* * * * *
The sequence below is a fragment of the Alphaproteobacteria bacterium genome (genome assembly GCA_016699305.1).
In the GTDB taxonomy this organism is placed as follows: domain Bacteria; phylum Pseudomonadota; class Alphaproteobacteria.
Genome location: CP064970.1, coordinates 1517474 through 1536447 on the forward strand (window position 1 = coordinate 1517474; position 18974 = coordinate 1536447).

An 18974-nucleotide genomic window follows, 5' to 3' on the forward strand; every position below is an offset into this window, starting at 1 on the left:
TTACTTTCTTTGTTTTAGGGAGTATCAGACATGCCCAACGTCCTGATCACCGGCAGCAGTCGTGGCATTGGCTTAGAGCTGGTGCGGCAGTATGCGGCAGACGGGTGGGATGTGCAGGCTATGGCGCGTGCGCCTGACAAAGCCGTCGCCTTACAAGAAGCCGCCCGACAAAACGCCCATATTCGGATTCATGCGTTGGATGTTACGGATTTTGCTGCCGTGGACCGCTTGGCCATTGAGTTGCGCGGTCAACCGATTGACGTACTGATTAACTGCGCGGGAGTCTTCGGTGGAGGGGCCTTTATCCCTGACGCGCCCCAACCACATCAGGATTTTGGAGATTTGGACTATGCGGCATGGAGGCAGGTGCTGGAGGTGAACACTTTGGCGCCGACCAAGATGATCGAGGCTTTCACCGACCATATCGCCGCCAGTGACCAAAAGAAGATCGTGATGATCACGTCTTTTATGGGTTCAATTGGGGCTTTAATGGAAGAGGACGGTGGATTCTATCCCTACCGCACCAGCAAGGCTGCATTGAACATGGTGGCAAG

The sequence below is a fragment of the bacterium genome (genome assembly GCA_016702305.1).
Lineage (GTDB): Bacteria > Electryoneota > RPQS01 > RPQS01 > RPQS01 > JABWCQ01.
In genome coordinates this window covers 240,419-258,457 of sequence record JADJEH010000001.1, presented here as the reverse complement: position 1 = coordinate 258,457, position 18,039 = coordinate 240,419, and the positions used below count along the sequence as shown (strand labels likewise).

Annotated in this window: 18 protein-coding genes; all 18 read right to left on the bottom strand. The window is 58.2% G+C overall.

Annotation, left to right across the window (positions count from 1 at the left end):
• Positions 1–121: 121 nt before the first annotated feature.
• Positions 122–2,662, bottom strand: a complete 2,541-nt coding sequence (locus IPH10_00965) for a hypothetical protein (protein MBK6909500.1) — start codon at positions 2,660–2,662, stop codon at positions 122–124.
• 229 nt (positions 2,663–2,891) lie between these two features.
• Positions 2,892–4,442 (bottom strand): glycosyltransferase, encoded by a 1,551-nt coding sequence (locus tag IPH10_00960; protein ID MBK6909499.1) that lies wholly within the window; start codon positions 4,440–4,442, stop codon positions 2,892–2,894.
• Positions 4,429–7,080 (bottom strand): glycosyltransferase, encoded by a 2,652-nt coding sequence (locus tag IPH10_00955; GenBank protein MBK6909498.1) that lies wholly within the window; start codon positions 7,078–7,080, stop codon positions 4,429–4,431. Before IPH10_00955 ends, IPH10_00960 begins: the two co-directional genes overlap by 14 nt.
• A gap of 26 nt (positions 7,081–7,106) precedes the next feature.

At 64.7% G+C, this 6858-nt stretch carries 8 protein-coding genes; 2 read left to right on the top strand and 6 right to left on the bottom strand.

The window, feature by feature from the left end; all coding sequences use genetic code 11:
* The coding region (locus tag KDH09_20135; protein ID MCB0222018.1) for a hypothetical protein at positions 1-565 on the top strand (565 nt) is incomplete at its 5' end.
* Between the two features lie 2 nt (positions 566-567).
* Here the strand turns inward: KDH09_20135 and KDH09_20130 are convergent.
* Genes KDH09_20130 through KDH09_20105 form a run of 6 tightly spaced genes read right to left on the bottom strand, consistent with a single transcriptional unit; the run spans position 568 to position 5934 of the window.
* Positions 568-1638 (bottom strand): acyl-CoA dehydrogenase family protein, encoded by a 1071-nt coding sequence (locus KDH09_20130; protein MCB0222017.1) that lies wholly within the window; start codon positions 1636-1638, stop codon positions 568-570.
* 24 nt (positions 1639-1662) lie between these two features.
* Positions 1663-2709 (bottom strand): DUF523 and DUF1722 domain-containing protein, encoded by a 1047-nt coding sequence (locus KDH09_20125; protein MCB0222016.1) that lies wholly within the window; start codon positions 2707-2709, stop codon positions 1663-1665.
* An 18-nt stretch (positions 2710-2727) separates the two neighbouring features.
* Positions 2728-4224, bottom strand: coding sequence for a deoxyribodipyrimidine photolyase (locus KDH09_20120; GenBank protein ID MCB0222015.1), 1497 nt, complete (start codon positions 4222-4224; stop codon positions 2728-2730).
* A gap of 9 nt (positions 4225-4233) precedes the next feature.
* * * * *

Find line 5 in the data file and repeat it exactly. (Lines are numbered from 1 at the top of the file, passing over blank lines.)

TTACTTTCTTTGTTTTAGGGAGTATCAGACATGCCCAACGTCCTGATCACCGGCAGCAGTCGTGGCATTGGCTTAGAGCTGGTGCGGCAGTATGCGGCAGACGGGTGGGATGTGCAGGCTATGGCGCGTGCGCCTGACAAAGCCGTCGCCTTACAAGAAGCCGCCCGACAAAACGCCCATATTCGGATTCATGCGTTGGATGTTACGGATTTTGCTGCCGTGGACCGCTTGGCCATTGAGTTGCGCGGTCAACCGATTGACGTACTGATTAACTGCGCGGGAGTCTTCGGTGGAGGGGCCTTTATCCCTGACGCGCCCCAACCACATCAGGATTTTGGAGATTTGGACTATGCGGCATGGAGGCAGGTGCTGGAGGTGAACACTTTGGCGCCGACCAAGATGATCGAGGCTTTCACCGACCATATCGCCGCCAGTGACCAAAAGAAGATCGTGATGATCACGTCTTTTATGGGTTCAATTGGGGCTTTAATGGAAGAGGACGGTGGATTCTATCCCTACCGCACCAGCAAGGCTGCATTGAACATGGTGGCAAG